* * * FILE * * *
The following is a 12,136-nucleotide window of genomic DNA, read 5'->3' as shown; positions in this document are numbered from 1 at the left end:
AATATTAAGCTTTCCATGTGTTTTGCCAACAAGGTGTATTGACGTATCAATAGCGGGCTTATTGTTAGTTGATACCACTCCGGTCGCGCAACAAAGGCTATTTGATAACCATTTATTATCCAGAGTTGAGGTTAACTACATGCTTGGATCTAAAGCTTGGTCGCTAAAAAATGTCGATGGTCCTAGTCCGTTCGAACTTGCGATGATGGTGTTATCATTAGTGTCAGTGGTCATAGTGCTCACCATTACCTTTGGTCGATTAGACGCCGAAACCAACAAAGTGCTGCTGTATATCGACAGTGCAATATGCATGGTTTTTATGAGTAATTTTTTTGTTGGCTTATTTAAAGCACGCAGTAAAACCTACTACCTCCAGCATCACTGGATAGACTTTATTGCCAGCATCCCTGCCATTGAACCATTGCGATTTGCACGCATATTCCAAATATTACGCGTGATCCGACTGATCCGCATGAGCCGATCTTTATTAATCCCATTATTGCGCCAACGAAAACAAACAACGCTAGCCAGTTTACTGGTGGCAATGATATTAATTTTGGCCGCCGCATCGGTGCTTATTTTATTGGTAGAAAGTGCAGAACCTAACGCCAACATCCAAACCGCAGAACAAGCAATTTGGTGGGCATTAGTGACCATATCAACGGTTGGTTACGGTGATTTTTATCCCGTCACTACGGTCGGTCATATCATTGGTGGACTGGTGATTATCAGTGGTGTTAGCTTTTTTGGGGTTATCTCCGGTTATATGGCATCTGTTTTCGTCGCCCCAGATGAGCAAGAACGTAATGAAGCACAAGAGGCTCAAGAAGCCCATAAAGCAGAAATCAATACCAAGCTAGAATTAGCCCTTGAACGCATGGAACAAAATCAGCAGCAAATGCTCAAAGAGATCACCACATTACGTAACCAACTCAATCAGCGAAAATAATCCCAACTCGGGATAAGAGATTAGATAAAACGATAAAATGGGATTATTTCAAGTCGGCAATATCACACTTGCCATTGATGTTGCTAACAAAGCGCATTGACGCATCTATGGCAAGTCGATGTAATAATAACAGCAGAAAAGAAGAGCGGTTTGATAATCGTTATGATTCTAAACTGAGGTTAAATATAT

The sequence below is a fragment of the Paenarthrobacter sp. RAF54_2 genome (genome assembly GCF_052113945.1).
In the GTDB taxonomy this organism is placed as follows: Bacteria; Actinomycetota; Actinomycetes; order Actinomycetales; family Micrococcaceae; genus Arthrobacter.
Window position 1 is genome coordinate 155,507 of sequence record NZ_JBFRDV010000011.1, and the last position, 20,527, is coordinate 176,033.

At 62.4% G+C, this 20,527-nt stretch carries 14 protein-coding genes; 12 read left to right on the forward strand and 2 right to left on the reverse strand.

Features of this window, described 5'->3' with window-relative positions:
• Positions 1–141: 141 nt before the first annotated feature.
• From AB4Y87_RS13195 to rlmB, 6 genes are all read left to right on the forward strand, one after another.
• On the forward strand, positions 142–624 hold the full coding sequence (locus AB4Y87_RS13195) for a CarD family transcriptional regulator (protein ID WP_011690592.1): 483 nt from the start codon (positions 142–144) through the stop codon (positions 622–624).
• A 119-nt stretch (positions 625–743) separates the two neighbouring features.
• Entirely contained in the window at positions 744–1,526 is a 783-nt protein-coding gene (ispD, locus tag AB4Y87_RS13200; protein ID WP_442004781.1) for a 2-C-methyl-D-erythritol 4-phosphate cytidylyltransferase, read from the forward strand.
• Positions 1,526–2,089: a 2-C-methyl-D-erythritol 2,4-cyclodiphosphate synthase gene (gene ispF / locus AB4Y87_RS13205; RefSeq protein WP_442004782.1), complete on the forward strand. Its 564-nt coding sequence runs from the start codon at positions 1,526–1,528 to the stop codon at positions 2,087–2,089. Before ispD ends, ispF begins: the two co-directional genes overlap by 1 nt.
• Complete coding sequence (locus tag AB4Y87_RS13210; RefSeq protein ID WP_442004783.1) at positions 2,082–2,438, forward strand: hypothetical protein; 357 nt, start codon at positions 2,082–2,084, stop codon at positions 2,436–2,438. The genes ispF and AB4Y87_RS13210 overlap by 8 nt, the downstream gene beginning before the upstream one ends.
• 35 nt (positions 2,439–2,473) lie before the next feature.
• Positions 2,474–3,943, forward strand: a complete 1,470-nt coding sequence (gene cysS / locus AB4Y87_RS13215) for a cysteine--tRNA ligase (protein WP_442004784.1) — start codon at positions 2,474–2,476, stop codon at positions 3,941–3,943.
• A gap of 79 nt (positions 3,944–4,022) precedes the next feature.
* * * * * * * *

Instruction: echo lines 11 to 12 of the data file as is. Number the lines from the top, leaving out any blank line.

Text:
• A 119-nt stretch (positions 625–743) separates the two neighbouring features.
• Entirely contained in the window at positions 744–1,526 is a 783-nt protein-coding gene (ispD, locus tag AB4Y87_RS13200; protein ID WP_442004781.1) for a 2-C-methyl-D-erythritol 4-phosphate cytidylyltransferase, read from the forward strand.